Ashoak Upadhyay

Of rating agencies and ‘fallen angels'

ASHOAK UPADHYAY | Updated on November 15, 2017

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S&P warns India of becoming a “fallen angel”. But with its dubious record in the financial meltdown who is it terming as “fallen angel”?

It had to come and it has, with all the pompous gravitas of a sentence delivered from on high, by what can only be described as the Hanging Judge.

On Monday, Standard & Poor's (S&P) berated all the BRICs members, but reserved the severest sentence for India, maintaining its ‘negative outlook' – in which nether region a country, just the other day hurrahed for its performance, stands to become a relative outcast. A fallen angel.

The credit rating agency's ‘indictment' and “warning” is not based on any deep analysis of national economies. In fact, rating agencies adopt pretty banal and shallow criteria, a handful of neo-classical economics neologisms to pass judgment on country-performances. GDP growth, government finances, capacity for reforms and economic success measured by free market, minimalist-government policies: India has defaulted on all of these criteria. Growth slipping, government dithering on reforms such as FDI in retail trade, fiscal deficit ballooning... As worshippers of the accomplished fact, the rating agencies certainly do very little to enlighten us on a country's fundamental problems, its capacity for spreading prosperity and welfare.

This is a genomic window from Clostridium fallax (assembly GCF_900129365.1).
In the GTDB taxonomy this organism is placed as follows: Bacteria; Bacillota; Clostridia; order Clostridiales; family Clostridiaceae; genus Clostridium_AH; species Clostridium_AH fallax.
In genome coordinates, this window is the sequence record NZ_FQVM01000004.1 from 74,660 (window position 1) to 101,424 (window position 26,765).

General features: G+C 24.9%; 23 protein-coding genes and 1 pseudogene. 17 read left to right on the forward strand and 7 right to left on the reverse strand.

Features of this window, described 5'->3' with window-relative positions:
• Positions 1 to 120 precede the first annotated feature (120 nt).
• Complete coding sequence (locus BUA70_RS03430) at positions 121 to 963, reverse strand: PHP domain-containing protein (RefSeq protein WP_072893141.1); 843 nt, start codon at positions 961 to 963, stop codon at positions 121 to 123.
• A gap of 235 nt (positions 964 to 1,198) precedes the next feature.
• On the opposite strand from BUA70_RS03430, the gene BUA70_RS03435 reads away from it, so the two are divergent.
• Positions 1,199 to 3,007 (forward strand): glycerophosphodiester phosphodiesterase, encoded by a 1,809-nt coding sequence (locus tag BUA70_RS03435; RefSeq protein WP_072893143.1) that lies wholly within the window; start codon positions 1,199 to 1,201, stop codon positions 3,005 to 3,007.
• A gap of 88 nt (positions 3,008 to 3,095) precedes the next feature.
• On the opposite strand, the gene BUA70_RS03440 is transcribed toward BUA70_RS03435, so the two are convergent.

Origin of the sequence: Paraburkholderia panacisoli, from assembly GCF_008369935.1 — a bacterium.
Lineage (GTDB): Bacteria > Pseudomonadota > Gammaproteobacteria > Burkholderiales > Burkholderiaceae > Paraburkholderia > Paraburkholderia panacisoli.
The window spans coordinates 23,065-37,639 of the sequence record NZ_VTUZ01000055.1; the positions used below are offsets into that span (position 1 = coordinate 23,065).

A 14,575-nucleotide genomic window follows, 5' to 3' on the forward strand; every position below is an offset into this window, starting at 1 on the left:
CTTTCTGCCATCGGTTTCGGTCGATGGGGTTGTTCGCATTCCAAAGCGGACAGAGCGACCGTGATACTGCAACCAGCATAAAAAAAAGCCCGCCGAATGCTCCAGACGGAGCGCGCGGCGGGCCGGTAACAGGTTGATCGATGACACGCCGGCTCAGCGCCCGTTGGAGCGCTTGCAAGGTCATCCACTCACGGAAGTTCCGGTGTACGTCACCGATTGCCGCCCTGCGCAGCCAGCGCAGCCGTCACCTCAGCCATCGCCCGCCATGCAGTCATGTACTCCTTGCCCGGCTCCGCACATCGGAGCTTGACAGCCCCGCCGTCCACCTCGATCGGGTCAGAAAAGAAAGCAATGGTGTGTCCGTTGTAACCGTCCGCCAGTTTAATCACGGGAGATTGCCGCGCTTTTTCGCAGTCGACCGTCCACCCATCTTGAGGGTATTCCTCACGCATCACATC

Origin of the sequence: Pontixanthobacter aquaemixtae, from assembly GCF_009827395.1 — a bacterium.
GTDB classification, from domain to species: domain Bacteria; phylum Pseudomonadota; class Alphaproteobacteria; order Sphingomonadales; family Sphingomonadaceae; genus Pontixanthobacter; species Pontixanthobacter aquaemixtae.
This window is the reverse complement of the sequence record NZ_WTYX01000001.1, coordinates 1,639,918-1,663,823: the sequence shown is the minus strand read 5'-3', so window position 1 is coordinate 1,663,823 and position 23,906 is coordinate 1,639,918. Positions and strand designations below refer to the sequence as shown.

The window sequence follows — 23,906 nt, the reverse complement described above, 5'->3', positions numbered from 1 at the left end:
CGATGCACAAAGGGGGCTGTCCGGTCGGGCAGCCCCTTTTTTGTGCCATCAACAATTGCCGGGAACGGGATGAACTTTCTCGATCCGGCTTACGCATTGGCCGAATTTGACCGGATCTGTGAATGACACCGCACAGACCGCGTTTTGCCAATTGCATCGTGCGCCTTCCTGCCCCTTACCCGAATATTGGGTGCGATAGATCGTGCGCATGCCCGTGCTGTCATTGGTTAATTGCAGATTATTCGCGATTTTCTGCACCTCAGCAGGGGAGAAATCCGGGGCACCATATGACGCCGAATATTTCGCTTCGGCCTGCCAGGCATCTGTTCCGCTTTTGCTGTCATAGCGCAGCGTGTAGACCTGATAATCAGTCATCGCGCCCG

Who is worried?

But one would not take issue with rating agencies for being banal and superficial, were it not for the perceptions ratings generate about a country's global standing.

Most Indians wouldn't care a fig what Moody's thought of the country's ability to raise funds in global markets. Policymakers also should not care: the Obama administration simply ignored its downgrade by S&P.

Indian policymakers, however, do because as an emerging economy, its self-esteem, at least the one manufactured by New Delhi, depends on what the world thinks of us, especially the world viewed through the funicular vision of rating agencies. It is understandable for policymakers to have cared for the World Bank's or the IMF's views about us. They, after all, lend us money when we need it and cheaply. But the rating agencies simply hand down their judgments and move on to the next brief.

The shadow judges

Like all shallow judgments based on superficial readings of the case, the rating agencies often get it wrong. But their verdicts matter. And they matter not just for emerging economies eager to gain access to global capital, but to the latter too.

Rating agencies have played with increasing ferocity and self-assurance the role of shadow governments, a sort of transnational supra-regulator whose verdicts signal the transmission of capital from one region to another.

That is the paradox of financial capitalism's architecture: Increasingly stripped of supervision and oversight by national governments, it has appointed its own cross-national regulators and there are just three of them. If an emerging economy, starved of funds, wants access to the rich man's club, it has to pass before the beady eyes of those “judges.”